Should people be allowed to define their own age?

Binam Poudyal ’22, Guest Writer

An article popped up in The Guardian about two weeks ago about a man in the Netherlands who wanted to change his age. His official age was 69 yrs. old, but he claimed that he actually feels 20 years younger, and that even his doctors said that he was like a 45 year old. He said that having an official age was a bad representation of his physical and emotional state and thus made it difficult for him to find both work and love, such as the fact that stating his age made it difficult for him to find a date on Tinder. He compared his wish to alter his age to people who identify as transgender.

Here’s what I thought of the case. In essence, his argument was that the official definition of age did not fulfill the purpose of its uses. The official definition of age is “amount of time passed since birth”. In society, age is used as a factor to determine physical “oldness” or “wearing down ness”. Expectations are placed upon individuals based on their age, and the social structure is formed reflecting those expectations. For example, a 60 year old is expected to be too weak to do heavy work, and is thus granted senior citizenship rights. A 10 year old meanwhile, is expected to not have enough development of judgement so as to be able to vote. Age is taken as an important factor for what people can and cannot do, and what people are allowed or not allowed to do.

Now, while it is true that there is a strong correlation between “amount of time passed since birth” and “physical weariness”, it does not necessarily follow that two people who have the same age always have the same physical weariness. This is true even for expertise and experience. While being older does normally lead to better knowledge and judgement, a younger man might have better knowledge and judgement than an older man. 

Thus, it does seem like using the official definition of age as a source of evaluation for physical fitness or mental expertise may fail for many people. Those minority of people whose age does not reflect their physical or mental capacity are at a major disadvantage. For example, a 17 year old despite being very emotionally mature and knowledgeable will not be able to run for office. A 90 year old, despite being highly intelligent and mentally sharp may be discriminated against on job applications for software development. Thus, there is a strong case to either: redefine age for the sake of these people, or, make it mandatory to add another piece of information along with age that more accurately represents these people’s actual condition, or make it an optional for people to state their age.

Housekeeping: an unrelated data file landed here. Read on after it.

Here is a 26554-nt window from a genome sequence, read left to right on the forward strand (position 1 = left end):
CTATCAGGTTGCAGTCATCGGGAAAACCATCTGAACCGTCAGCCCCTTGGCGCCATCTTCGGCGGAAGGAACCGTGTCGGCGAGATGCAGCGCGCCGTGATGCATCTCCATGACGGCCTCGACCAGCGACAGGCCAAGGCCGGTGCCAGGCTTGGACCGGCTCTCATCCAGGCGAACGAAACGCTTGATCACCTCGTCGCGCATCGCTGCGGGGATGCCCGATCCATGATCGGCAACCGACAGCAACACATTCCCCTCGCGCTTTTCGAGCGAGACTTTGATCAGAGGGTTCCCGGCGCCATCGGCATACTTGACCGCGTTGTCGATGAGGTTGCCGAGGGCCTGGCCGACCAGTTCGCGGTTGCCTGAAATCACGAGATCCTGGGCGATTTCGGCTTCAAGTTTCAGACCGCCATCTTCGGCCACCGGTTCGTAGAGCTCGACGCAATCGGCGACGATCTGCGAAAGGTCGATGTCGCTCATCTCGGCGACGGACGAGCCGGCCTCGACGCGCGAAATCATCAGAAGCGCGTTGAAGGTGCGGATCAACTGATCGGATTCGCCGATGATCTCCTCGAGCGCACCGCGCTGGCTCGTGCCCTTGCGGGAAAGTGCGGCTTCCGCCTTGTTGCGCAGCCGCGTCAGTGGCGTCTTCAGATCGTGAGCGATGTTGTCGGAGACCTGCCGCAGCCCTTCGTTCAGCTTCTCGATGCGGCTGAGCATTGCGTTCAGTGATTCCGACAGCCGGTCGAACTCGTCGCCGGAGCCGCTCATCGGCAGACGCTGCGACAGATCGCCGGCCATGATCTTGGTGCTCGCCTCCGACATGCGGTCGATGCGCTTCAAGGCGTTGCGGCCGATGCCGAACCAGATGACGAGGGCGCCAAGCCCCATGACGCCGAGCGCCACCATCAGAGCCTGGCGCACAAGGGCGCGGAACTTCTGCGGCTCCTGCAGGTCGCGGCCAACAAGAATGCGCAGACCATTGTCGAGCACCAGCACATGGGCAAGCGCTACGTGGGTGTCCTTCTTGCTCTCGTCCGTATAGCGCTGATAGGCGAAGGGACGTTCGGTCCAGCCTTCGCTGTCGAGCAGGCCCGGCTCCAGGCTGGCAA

If the answer is that we should redefine age, or provide supplement information as such, then a follow up question is, should people be allowed to have a re-defined age (or alt-age) based on what they feel their age to be, or should there be an objective biological measurement? The obvious argument against allowing people to define their age based on feelings is that what one feels like is not what a person is. 

Feelings cannot be objectively measured, and allowing people to define age based on how they “feel” leads down a slippery slope where anyone can redefine their age for whatever other intentions they may have. Thus, there should be an objective biological measure for knowing a person’s accurate age. 

However, if one does conclude that one cannot define their age based on their feelings, one may also argue using the same reasoning that the same holds true for sex: that a person should not be allowed to define their sex based on their feelings; but rather people must undergo objective biological tests to determine their position in the sexual spectrum. 

This is something to think about. Counter-arguments to such a position may exist: such as that some things are more socio-economically necessary than others (such as that the issue of sex impacts a larger population group, or that sex misrepresentation leads to a bigger disadvantage), or that the same reasoning does not apply to both because the two things are different.

Returning back to the question of redefining age. Let us say that a biological measure is provided to check if a 60 year old is more like a 30 year old. Let’s say a 17 year old turns out have the physical characteristics of a 22 years old. 

Should the 17 year old then be allowed to drink, or be allowed to change his age so that he can enjoy other privileges granted to a 22 year old? Would the 17 year old’s rights be violated if he is not allowed to do so? 

One could alternatively argue of course, that allowing people to redefine age would lead to the loss of an important social heuristic, one that works almost all of the time, and that doing so would lead down a slippery slope where one can’t make sense of social categories anymore, or create effective general laws, and therefore people should not be allowed to redefine their age.

 The purpose of this article is not to put forth certain arguments or to make a certain claim. The purpose rather, is to show that some of these questions do exist and that it is important to think about them, for they have serious implications for the kind of society that we want to create.